Scaling Kinetics and Scale Microstructure of Chromia Scales Formed on Ni-25%Cr Model Alloy during Oxidation in H2o-Containing  High and Low pO2 Test Gas at 1000°C

Monday, 25 May 2015: 08:20
PDR 2 (Hilton Chicago)
M. Hänsel, V. Shemet, E. Turan, I. Kijatkin (Forschungszentrum Jülich GmbH), D. Simon, B. Gorr, and H. J. Christ (Universität Siegen)
The ability of water vapour to alter chromia scaling rates has long been recognised, but is poorly understood because of the diversity of scale-water vapour interactions possible. One obstacle is the complex defect structure of thermally growing chromia scales. For technological reasons a protective oxide scale needs to be essentially gas-tight to ensure that its growth is governed by diffusion. A gas-tight thermally growing chromia scale is commonly assumed to be in equilibrium with the atmosphere the scale is growing in, as well as the metal the scale is formed on. Consequently the type of defects may change throughout a thermally growing chromia scale. Another difficulty lies in the fact that the concentration and the mobilities of the intrinsic defects depend strongly on the pO2 and pH2O in the test gas used for the experiments.

At high pO2 test gas containing O2 and H2O, the pO2 is independent of the H2O content in the test gas. However both types of oxygen species O2 as well as H2O contributing to the chromia scaling reaction. The effect of specimen thickness on chromia scaling allows to change the concentration of the intrinsic defects and their diffusivities in thermally grown chromia scales independently from the test gas applied. Chromia scales are under pressure during scale growth. For thermodynamic reasons the concentration and diffusivity of the intrinsic, native defects in oxides under hydro-static pressure varies with the amount of pressure applied. The chromia growth kinetics was found to be depending on the thickness of the specimens used for the oxidation experiments. In dry Ar/N2-O2 gas the effect was very clear with the 0.25 mm thick specimen producing a twice as thick chromia scale compared to the 1.0 mm thick specimen. The addition of water vapour into the test gas levelled the differences in chromia scaling kinetics and the chromia scale thickness decreased with increasing water vapour content in the gas.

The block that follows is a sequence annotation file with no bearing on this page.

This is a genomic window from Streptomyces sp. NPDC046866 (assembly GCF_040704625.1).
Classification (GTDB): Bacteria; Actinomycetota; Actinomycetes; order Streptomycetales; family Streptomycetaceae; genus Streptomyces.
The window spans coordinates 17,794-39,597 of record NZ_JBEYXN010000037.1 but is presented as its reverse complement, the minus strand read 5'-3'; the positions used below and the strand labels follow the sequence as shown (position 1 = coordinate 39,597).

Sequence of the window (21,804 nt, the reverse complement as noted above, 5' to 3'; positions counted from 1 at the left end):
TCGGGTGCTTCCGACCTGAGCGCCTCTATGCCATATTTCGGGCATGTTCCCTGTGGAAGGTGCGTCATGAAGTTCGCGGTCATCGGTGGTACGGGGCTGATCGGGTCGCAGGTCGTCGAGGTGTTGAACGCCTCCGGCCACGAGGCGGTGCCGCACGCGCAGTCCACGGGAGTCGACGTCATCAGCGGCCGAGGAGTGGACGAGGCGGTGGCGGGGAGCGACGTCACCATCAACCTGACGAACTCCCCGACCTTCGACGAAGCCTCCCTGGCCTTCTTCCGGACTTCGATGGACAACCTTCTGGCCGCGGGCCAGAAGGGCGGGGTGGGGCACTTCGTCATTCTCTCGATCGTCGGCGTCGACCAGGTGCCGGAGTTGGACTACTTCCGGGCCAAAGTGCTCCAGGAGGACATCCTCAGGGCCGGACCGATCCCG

The experimental findings will be discussed with strong focus on the oxide growth mechanism, the chromia microstructure of the scales formed under the various conditions and the concentration and mobility of the native defects in the chromia scales and its interactions with H-containing species originating from water vapour in the test gas.